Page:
Is It The Economy, Stupid?

Cannibal Recipes.

Cannibal Recipes.

Looking back over several hundred years’ of so-called civilized existence – both in the United States and the world at large – I’m beginning to wonder if the oft-quoted Clinton campaign line about the economy is really true. I’d argue that, contrary to times past and because of globalization, economics is no longer a zero sum game, where if America wins, by definition China must lose, or vice versa. We appear to all be in this soup together. I’d further argue, based on that same review of time, there is an inverse correlation between economics and warfare, at least on a large scale and maybe even on a small scale. So rather than advocate for things to do (or not), to improve the US economy, I’m tempted to stick to my previous thesis. And what is that? That within the next decade or so, the world will – once again – be engulfed in a war of global proportion. And the very act of going to war will be the creator of an economic boom during the war, and afterward for the victor(s) – and depending on which side wins, maybe for the losers too.

But, you argue, how can that be? It is settled dogma that with the advent of nuclear weapons, global war is impossible. Maybe it’s difficult, if not impossible to visualize, but that doesn’t make it impossible to happen. So let’s talk about these two points separately. First: my point that we’re in the soup together. Second: that some or all of us will forget that reality, and try to take from others to enhance ‘us’.

We’re in the soup together. In 1985, the balance of trade (imports minus exports) between the US and China was nearly zero. In every year since then, Chinese imports to the US have exceeded our exports. Our exports have grown arithmetically; imports have grown, if not exponentially then definitely logarithmically. In 2015, we imported $4 worth of Chinese goods for every $1 worth of goods we sold them. So the US is a critical trading partner for China. How critical? The US is China’s number 1 trading partner. It’s number 2 partner is Hong Kong, which is a little bit like trading with itself, geographically speaking. Number 3 is Japan, but the total amount exported is one quarter of its exports to the US. What do we buy from China? Electical equipment and power generation equipment are #1 and 2, respectively. Then it’s stuff you’d expect: toys & games, furniture, clothing and shoes.

So, you say? What’s your point? Let’s say DtheT follows through with his campaign promises regarding China. And what were those promises? Oh, OK – force me to repeat them. He said he’d label China a currency manipulator, and place sanctions on them. Yes, he can do that unilaterally as a result of the Trade Act of 1974. That would undoubtedly trigger retaliation from China, at a time when it’s already more difficult to do business there. Why is that? Because China wants to sell stuff to itself, virtually eliminating the imports they require now. The government is heaviy subsidizing Chinese industries that will manufacture most of what they import from the US. DtheT will aid and abet them in this pursuit. In addition, by putting tariffs on Chinese goods and making them more expensive, consumers in the US will pay more. And the effect? There will be a hit on the cost of living in the US. Who will be most affected? Those same people that voted for him…farmers that export agricultural products to China, the Boeing company’s workers that make airplanes that China will instead buy from Airbus. So effectively, we are in this soup together. DtheT can’t hurt them without sacrificing us. Awesome. Breaking for lunch – be back in a few.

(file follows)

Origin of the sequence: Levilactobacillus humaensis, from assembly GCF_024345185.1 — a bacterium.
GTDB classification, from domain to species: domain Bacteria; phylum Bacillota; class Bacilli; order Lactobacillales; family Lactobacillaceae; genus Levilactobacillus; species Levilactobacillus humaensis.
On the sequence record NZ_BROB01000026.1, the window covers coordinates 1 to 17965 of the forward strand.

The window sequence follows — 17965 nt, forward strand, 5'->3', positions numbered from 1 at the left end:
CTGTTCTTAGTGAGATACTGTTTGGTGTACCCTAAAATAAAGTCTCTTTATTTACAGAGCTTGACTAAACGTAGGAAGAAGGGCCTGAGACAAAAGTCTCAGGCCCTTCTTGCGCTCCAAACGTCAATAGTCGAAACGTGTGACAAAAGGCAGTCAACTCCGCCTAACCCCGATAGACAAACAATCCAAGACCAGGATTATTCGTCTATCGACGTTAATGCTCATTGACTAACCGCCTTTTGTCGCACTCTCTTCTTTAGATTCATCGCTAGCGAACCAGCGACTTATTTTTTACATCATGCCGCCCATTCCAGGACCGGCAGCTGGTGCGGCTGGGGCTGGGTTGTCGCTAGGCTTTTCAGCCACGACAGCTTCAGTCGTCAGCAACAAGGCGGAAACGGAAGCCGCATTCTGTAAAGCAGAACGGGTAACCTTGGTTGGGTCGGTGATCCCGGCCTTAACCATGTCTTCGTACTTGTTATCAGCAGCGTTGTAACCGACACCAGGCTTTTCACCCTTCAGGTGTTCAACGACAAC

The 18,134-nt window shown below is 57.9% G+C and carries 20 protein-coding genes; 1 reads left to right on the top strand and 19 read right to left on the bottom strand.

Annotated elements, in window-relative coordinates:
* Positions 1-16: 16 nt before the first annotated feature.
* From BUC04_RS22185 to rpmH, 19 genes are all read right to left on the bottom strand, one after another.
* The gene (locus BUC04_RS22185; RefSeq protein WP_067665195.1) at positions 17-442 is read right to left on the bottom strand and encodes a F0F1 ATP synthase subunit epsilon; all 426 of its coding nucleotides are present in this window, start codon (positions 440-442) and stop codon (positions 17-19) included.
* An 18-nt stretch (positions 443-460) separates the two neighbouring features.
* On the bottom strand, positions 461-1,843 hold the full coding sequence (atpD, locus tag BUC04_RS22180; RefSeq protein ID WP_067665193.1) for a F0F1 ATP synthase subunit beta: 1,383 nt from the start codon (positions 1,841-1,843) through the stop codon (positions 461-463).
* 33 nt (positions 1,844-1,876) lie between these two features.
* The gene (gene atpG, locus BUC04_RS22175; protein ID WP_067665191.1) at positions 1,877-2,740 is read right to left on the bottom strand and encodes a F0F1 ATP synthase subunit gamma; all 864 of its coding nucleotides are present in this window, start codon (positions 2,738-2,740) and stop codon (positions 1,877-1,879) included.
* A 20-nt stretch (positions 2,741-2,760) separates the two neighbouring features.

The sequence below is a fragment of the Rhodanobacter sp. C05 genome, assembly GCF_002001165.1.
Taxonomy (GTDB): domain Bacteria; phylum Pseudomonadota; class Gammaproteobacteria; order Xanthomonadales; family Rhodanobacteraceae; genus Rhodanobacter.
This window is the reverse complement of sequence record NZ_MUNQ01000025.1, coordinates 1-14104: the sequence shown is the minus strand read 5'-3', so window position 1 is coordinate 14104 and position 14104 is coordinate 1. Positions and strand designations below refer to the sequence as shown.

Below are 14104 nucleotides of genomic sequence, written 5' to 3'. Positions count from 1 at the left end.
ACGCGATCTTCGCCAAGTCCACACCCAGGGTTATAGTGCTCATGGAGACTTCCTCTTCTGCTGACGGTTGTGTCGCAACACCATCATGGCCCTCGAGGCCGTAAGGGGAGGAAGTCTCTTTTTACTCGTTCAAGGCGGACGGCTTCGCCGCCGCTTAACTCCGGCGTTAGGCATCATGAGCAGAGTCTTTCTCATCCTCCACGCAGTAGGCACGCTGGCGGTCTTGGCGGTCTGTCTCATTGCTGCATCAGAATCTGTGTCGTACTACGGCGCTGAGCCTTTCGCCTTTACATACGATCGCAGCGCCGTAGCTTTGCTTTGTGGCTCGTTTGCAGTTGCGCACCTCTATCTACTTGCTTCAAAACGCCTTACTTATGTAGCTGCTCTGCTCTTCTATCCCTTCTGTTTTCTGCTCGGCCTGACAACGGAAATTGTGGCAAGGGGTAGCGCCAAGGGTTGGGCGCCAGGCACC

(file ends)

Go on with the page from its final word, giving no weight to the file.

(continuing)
aleppoSo now on to this war thing.

That was a longer-than-expected break – the internet was down all afternoon. Comcast just can’t seem to keep things running out here.

So this war thing. The number one cause of modern warfare is ideological change. Really – look it up. And you certainly have to admit we’re about to have a sea change in ideology in this country. Oh, and when people around the globe were polled and asked, “What is the greatest threat to world peace?” The majority of people answered The United States of America. How ’bout them apples? So we have an ideological change and a man in charge who’s thin skinned and ready to make radical change. Does that not sow the seeds of potential conflict with some of the major players around the globe? You betcha…but whose side will we be on? Will we be the “good” guys? Doubtful..not with friends like Vlad the Impaler and Bashar Al Assad. We will continue to frighten the bejesus out of most of the occupants of the civilized – and not so civilized world.

So how will this thing start? Geez, you really want more specifics, eh? My best guess continues to be the Middle East, primarily because most of the misery in the world seems to live there. Aleppo is about to fall back into the hands of the ‘government’ of Syria, such as it is. So what then? Assad will preside over a country at least half of which has been destroyed by war. Who’s going to help him pay to rebuild it? Will the nearly 4 million refugees return, or will they continue to try to make new lives elsewhere? And which elsewhere? Those opportunities are quickly drying up with nationalism and anti-Muslim sentiment spreading like wildfire across the globe. These facts all look to me like a repeat of the 1930’s, with major upheavals caused by nationalism and ideology. The US will soon be exporting these instead of wheat, corn and airplanes. Time to hunker down. Pay off debts, plant a garden and get some chickens. It’s my strategy, and I’m stickin’ to it.

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